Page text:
Recreational and adaptive gymnastics for kids

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The People of Balance 180: Krista Vandenborne

Krista Vandenborne is one of the driving forces behind Balance 180. Without her Balance 180 would not be what is it today. Her vision for the program and commitment to the students, athletes and Gainesville community is nothing less than extraordinary.

When Krista, Carsten and three other board members at the time started Balance 180, they had no background in running a non-profit. They didn’t know how to put their dreams into action but what they did know is that they had a mission. A mission to bring gymnastics and gymnastics related activities to children of all abilities in Gainesville.

“We had no business experience,” Krista said, “We were grandiose and naïve. We didn’t know the first thing about how to start a non-profit.”

Balance 180 started out with a couple of pieces of gymnastics equipment and a rented floor space at Florida Team Cheer.

Krista recalls packing up all of the gymnastics equipment and stuffing it into a car after work, so that they could set up for class. Each time they would move the equipment to the gym, set up for two hours, hold a two-hour class, and then break it all down again, like a traveling circus.

The first ever program Balance 180 offered was the Special Olympics program with 14 athletes. Today, the organization has two fully equipped gyms and over 650 athletes.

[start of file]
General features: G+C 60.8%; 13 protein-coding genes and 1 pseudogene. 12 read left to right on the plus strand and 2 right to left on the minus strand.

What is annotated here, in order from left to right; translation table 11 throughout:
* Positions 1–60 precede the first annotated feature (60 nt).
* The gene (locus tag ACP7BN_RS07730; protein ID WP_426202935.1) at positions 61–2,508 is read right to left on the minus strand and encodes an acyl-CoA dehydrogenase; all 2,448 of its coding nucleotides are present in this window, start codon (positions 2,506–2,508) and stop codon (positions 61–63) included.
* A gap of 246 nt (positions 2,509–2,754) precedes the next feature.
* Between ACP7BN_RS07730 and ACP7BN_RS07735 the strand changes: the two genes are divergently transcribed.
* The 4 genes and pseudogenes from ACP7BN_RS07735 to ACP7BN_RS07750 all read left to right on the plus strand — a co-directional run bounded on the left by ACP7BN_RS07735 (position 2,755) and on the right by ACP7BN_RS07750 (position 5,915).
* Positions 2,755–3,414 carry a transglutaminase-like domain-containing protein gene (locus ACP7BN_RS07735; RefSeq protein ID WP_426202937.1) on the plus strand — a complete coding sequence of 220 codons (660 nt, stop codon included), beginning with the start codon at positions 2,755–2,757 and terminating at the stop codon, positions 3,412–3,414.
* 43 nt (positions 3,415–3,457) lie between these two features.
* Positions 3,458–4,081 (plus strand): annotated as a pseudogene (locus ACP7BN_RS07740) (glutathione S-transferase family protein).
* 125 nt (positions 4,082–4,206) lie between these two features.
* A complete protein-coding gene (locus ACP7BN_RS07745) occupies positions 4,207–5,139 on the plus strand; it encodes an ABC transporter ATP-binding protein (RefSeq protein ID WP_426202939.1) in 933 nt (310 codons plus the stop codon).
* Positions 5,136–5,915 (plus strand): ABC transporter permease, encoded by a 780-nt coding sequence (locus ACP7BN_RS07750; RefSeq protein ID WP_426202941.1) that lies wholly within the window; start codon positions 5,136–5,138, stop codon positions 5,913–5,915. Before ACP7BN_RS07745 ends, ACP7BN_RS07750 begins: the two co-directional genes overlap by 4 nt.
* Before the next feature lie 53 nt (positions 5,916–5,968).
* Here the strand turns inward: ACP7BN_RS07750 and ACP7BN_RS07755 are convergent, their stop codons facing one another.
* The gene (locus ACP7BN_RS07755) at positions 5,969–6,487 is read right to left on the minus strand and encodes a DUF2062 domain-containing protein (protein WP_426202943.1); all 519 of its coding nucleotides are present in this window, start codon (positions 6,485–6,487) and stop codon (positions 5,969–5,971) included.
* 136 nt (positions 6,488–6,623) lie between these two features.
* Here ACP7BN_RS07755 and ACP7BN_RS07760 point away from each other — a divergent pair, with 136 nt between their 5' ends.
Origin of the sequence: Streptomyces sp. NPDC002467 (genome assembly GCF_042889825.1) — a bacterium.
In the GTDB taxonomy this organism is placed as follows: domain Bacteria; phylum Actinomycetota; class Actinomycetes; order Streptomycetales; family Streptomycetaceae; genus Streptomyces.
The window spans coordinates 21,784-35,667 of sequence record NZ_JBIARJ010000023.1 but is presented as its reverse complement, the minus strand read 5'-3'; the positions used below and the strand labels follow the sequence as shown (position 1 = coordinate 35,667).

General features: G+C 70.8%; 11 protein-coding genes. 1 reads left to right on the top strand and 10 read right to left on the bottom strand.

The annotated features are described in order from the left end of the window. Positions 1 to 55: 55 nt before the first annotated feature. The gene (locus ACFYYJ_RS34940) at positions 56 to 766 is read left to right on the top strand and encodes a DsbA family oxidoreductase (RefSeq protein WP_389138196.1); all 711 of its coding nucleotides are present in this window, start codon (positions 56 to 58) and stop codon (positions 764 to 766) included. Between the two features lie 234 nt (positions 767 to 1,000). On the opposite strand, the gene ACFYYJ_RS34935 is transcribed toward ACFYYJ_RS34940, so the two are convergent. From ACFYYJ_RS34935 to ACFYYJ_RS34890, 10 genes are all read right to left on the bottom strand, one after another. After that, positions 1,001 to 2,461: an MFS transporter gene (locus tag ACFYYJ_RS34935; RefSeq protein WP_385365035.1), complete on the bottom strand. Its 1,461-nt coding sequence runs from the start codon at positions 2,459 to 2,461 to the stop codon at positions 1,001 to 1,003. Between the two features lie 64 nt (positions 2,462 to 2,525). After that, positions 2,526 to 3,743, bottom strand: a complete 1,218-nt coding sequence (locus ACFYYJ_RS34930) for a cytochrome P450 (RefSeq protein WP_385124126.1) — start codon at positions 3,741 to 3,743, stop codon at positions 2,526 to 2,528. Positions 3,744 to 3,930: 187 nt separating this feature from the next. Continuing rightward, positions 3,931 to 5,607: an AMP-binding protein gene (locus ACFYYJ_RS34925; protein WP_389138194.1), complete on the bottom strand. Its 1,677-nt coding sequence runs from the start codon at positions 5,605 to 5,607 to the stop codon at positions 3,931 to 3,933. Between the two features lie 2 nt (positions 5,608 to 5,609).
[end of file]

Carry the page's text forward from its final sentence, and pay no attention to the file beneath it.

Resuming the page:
“Starting out was definitely a reality check,” Krista said. “We had to start small and grow step by step.”

When Krista’s son, Sean, was little she enrolled him in a recreational gymnastics class. Sean has a learning disability and sensory integration dysfunction. He struggled with fine motor skills and wasn’t the most graceful gymnast in the group.  Krista smiled as she reflected on his time as a gymnast.

“He benefited from doing gymnastics. I saw how much he enjoyed it, even though his toes weren’t pointed and his knees were flexed, there was just this look of pride on his face.”

Krista said she knew when they started planning to create a non-profit gymnastics center, it had to include children like Sean. She said she wanted a place where children of all abilities could grow and learn gymnastics together.

“To me, Balance 180 is a place for kids to feel safe, to feel cared for, and a place where they can build confidence.”

Krista said confidence is the key to success. She remembers working with Sean when he was younger and noticing that he didn’t have the confidence to try things. Her goal is for every athlete to walk into the gym, have fun and walk out with a little more confidence than they started with.

“I always want the kids to leave with an extra bounce in their step, and I think that little bounce tells me they feel good about themselves.”

Balance 180 currently has over 200 volunteers and Krista has made it her mission to create an infrastructure for them to learn and grow professionally.

“The volunteers and the students put their heart and soul into Balance 180, and they make it what it is today,” She said. “They bring so much energy, and so much enthusiasm and a part of my role is to help nurture that and guide them.”

Krista said she believes Gainesville is a wonderful community that offered Balance 180 a unique opportunity. With two institutions dedicated to educating and training students, the University of Florida and Santa Fe College have so many incredible young people willing to give their free time to the community.

“The Gainesville community is very supportive of nonprofit organizations,” she said. “We are very fortunate to have been able to build Balance 180 in Gainesville; I think it was the perfect place for what we do.”

Krista said she believes Balance 180 still has a lot of room for growth and is excited to continue to serve the Gainesville community.

“I can’t wait to see what’s next,” she said.

Thank you, Krista, for all you do.

Written by Julie Walter. 


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